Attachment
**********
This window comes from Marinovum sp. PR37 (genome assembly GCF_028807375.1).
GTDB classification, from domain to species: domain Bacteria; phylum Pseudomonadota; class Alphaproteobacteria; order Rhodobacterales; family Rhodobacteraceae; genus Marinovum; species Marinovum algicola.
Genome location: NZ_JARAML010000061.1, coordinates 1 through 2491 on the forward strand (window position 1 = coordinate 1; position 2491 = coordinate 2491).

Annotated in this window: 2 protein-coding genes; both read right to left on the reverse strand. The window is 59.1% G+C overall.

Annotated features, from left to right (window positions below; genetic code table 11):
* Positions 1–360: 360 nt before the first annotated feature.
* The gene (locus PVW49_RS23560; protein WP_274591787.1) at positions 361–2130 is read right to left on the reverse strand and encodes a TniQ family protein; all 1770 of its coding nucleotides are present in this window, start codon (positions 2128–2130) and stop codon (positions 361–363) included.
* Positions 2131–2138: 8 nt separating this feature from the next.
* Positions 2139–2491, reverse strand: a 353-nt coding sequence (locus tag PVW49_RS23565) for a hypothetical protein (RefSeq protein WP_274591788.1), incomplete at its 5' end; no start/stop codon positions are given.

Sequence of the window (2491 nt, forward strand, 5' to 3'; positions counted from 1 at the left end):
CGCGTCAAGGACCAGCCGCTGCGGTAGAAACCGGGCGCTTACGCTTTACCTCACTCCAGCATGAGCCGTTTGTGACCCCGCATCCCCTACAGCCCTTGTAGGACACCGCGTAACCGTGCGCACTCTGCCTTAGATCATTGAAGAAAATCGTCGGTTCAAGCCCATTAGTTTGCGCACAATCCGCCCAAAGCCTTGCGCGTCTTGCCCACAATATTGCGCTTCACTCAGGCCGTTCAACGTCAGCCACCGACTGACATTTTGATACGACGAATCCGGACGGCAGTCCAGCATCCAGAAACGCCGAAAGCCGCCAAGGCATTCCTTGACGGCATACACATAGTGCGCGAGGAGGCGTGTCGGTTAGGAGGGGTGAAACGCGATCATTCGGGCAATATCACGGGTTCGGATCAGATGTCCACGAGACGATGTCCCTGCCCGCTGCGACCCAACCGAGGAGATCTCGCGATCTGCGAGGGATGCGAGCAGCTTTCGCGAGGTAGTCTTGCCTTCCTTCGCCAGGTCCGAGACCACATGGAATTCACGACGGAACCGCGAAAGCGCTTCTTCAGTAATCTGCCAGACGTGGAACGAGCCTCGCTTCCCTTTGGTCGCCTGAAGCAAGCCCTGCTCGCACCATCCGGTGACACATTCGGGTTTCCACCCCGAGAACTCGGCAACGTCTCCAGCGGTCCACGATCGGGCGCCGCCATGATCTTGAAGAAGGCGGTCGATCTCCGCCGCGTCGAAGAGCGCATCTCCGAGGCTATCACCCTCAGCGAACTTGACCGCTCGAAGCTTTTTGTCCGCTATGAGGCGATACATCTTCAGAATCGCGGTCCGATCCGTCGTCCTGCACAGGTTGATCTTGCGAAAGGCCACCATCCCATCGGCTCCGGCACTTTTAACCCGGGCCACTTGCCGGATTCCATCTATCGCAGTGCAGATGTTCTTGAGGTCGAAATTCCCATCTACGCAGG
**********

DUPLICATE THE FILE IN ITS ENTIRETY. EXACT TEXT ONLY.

This window comes from Marinovum sp. PR37 (genome assembly GCF_028807375.1).
GTDB classification, from domain to species: domain Bacteria; phylum Pseudomonadota; class Alphaproteobacteria; order Rhodobacterales; family Rhodobacteraceae; genus Marinovum; species Marinovum algicola.
Genome location: NZ_JARAML010000061.1, coordinates 1 through 2491 on the forward strand (window position 1 = coordinate 1; position 2491 = coordinate 2491).

Annotated in this window: 2 protein-coding genes; both read right to left on the reverse strand. The window is 59.1% G+C overall.

Annotated features, from left to right (window positions below; genetic code table 11):
* Positions 1–360: 360 nt before the first annotated feature.
* The gene (locus PVW49_RS23560; protein WP_274591787.1) at positions 361–2130 is read right to left on the reverse strand and encodes a TniQ family protein; all 1770 of its coding nucleotides are present in this window, start codon (positions 2128–2130) and stop codon (positions 361–363) included.
* Positions 2131–2138: 8 nt separating this feature from the next.
* Positions 2139–2491, reverse strand: a 353-nt coding sequence (locus tag PVW49_RS23565) for a hypothetical protein (RefSeq protein WP_274591788.1), incomplete at its 5' end; no start/stop codon positions are given.

Sequence of the window (2491 nt, forward strand, 5' to 3'; positions counted from 1 at the left end):
CGCGTCAAGGACCAGCCGCTGCGGTAGAAACCGGGCGCTTACGCTTTACCTCACTCCAGCATGAGCCGTTTGTGACCCCGCATCCCCTACAGCCCTTGTAGGACACCGCGTAACCGTGCGCACTCTGCCTTAGATCATTGAAGAAAATCGTCGGTTCAAGCCCATTAGTTTGCGCACAATCCGCCCAAAGCCTTGCGCGTCTTGCCCACAATATTGCGCTTCACTCAGGCCGTTCAACGTCAGCCACCGACTGACATTTTGATACGACGAATCCGGACGGCAGTCCAGCATCCAGAAACGCCGAAAGCCGCCAAGGCATTCCTTGACGGCATACACATAGTGCGCGAGGAGGCGTGTCGGTTAGGAGGGGTGAAACGCGATCATTCGGGCAATATCACGGGTTCGGATCAGATGTCCACGAGACGATGTCCCTGCCCGCTGCGACCCAACCGAGGAGATCTCGCGATCTGCGAGGGATGCGAGCAGCTTTCGCGAGGTAGTCTTGCCTTCCTTCGCCAGGTCCGAGACCACATGGAATTCACGACGGAACCGCGAAAGCGCTTCTTCAGTAATCTGCCAGACGTGGAACGAGCCTCGCTTCCCTTTGGTCGCCTGAAGCAAGCCCTGCTCGCACCATCCGGTGACACATTCGGGTTTCCACCCCGAGAACTCGGCAACGTCTCCAGCGGTCCACGATCGGGCGCCGCCATGATCTTGAAGAAGGCGGTCGATCTCCGCCGCGTCGAAGAGCGCATCTCCGAGGCTATCACCCTCAGCGAACTTGACCGCTCGAAGCTTTTTGTCCGCTATGAGGCGATACATCTTCAGAATCGCGGTCCGATCCGTCGTCCTGCACAGGTTGATCTTGCGAAAGGCCACCATCCCATCGGCTCCGGCACTTTTAACCCGGGCCACTTGCCGGATTCCATCTATCGCAGTGCAGATGTTCTTGAGGTCGAAATTCCCATCTACGCAGG